Yukon communities face logistical challenges in vaccine rollout

There are many logistical issues facing vaccine clinics in Yukon's smaller communities including communications, lack of suitable space and more.

Suitable space, reaching reluctant or off-grid people among issues facing health officials

While having the Moderna COVID-19 vaccine is a major relief for community leaders, it brings with it a set of logistical challenges including finding appropriate space, communications and more. (Mark Kelly Photography/Government of Yukon)

Municipal and First Nations leaders say communication is key to ensuring the COVID-19 vaccine rollout goes smoothly in Yukon's rural communities.

The vaccine's arrival is a major sigh of relief for community leaders, but it brings with it a set of logistical headaches.

In some smaller communities, suitable space is in short supply. Some people don't have a phone. Some are reluctant to get the vaccine.

Mathieya Alatini, who is coordinating the COVID-19 response for the Council of Yukon First Nations (CYFN), said another challenge is suspicion of the vaccine across all age groups in Yukon First Nations.

Mathieya Alatini is managing the Council of Yukon First Nations' COVID-19 response. (Yukon Liberal Party)

Alatini said it's rooted in past mistreatment of Indigenous people by the healthcare system, but it's also being spurred on by misinformation on social media.

"You have to look at it as an opportunity to really share as much information, answer those questions to make or create that comfort that's needed for somebody to get immunized," she said.

Logistical issues abound

There's also the issue of where to hold vaccine clinics. Some smaller communities, Alatini said, may not have many spaces large enough to accommodate the physical layout required for a vaccine clinic. 

"Some of the schools, like I think of the school in Destruction Bay, the basement is a tiny little basement," she said.

Meanwhile, Yukon government officials were set to meet with municipal and First Nation governments this week to sketch out plans for upcoming vaccination clinics. CBC requested an interview with Health and Social Services about planning for vaccine clinics, but did not receive a response by deadline.

The first community clinics are scheduled to begin next week in Watson Lake, Old Crow and Beaver Creek. Vaccination teams will visit Dawson City, Carcross, Tagish, Teslin and Pelly Crossing starting Jan. 25. Online booking for some communities is already available.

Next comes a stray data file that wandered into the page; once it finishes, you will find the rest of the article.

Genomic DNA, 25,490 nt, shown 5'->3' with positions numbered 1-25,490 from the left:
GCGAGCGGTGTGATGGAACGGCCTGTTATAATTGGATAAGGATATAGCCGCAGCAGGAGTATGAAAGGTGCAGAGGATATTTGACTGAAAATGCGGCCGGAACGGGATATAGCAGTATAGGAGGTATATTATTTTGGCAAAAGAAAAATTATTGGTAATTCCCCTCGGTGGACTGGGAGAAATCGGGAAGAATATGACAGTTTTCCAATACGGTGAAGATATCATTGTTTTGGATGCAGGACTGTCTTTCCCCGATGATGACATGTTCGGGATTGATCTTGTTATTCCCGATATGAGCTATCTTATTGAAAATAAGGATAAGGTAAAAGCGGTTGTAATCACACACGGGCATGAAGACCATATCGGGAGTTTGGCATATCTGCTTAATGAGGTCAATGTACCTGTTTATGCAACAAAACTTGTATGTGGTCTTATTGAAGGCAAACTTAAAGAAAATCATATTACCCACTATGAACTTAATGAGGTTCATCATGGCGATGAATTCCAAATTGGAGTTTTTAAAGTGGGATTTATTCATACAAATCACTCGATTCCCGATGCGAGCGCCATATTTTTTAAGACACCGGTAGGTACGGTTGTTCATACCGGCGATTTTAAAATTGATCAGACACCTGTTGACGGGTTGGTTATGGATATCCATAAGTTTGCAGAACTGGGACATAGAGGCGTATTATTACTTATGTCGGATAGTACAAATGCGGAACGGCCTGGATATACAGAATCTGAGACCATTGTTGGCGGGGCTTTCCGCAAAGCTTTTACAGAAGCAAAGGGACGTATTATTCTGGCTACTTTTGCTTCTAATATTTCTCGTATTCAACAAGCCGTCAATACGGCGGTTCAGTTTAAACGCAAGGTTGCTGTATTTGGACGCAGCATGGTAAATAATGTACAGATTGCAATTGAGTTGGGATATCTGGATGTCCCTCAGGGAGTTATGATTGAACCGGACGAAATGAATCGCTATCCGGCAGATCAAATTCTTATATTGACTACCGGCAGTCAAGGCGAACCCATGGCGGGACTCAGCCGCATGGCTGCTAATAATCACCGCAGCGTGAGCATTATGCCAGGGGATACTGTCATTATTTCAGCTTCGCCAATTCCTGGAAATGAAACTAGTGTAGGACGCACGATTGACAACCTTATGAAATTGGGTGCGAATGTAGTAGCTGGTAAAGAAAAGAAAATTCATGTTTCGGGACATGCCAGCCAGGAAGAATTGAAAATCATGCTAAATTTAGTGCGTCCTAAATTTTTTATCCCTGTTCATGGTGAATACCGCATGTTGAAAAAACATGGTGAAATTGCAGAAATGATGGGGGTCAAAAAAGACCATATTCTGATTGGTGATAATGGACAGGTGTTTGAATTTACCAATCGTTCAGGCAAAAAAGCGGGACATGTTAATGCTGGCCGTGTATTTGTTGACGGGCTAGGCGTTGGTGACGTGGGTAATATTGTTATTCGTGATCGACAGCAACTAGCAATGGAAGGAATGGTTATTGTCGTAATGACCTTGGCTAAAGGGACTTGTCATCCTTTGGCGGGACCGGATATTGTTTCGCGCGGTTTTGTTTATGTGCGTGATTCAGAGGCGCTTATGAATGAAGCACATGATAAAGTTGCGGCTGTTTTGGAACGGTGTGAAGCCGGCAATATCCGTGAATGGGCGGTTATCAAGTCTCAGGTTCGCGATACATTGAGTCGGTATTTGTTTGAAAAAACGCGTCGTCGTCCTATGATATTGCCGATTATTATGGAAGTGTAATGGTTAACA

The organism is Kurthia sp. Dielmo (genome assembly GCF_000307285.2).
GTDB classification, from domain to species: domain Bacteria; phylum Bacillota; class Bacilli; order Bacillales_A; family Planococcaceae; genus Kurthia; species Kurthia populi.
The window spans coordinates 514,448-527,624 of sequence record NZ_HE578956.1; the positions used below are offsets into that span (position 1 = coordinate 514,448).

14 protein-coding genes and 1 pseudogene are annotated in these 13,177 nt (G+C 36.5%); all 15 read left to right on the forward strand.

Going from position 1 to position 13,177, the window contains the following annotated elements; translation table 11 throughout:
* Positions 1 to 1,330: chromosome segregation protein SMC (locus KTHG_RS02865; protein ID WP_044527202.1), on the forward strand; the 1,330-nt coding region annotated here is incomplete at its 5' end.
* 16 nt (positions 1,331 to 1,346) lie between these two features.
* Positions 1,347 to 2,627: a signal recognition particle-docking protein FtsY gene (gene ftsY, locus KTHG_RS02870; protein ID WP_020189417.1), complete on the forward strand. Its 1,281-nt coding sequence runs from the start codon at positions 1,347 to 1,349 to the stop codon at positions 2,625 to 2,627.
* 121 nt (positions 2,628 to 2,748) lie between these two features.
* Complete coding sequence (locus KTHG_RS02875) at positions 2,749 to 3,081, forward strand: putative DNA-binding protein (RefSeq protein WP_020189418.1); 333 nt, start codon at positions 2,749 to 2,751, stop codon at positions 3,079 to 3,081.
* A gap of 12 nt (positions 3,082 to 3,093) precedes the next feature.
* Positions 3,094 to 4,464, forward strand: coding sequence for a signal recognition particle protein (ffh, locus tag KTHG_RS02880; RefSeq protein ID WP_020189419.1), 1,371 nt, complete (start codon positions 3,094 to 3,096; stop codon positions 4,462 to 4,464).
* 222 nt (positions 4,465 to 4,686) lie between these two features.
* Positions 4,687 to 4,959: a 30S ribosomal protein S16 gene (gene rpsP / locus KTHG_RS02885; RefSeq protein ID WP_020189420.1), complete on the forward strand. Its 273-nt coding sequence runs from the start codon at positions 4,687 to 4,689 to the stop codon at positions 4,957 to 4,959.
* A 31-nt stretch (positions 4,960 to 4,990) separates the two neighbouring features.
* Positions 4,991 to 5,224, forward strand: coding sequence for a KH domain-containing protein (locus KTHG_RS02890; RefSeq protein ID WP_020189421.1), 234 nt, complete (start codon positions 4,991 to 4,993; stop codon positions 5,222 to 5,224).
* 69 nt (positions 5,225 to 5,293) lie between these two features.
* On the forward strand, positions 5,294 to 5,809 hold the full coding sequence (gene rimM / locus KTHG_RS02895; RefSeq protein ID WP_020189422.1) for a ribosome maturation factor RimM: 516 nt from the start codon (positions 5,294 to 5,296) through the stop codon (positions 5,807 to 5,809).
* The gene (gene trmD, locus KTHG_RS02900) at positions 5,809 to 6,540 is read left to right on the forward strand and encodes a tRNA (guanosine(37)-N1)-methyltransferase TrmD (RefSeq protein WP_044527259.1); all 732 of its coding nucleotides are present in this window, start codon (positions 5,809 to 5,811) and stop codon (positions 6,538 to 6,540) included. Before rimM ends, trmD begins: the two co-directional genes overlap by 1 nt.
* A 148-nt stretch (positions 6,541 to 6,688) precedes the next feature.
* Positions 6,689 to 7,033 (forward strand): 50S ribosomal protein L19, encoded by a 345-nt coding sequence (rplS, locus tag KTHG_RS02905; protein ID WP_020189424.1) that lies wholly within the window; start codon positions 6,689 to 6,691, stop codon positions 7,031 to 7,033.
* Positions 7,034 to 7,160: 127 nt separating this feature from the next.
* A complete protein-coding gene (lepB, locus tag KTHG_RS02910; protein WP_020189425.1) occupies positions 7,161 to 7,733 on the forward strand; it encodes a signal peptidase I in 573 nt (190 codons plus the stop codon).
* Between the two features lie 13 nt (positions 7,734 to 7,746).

Alatini said CYFN is also working on other ways to get the word out, since not everyone is online. 

"It just is not going to be logistically possible to set up a scheduled online appointment in a small community of 200," she said. "It just isn't. This is where common sense has to step in."

Gov't meeting with community leaders this week

Teslin Mayor Gord Curran said Yukon government officials reached out to set up a planning meeting this week. Curran said he's anxious to get more clinic details so he can inform local residents.

"It's a fairly big undertaking given the logistics of rolling this out to the communities, so I have some understanding there," he said. "But at the same time, we do want to start working on those details." 

Dawson Mayor Wayne Potoroka said officials with the town and the Tr'ondek Hwech'in government were scheduled to meet Wednesday. Potoroka said he's still not clear what the town's role in the vaccine clinic will be, but said he's willing to do whatever is needed to ensure people get their shots, even if it's as simple as championing the vaccine.

"I really, truly feel like I have a responsibility to get it," Potoroka said. "It's is not just about protecting myself, but it's about protecting my community and all those people around me."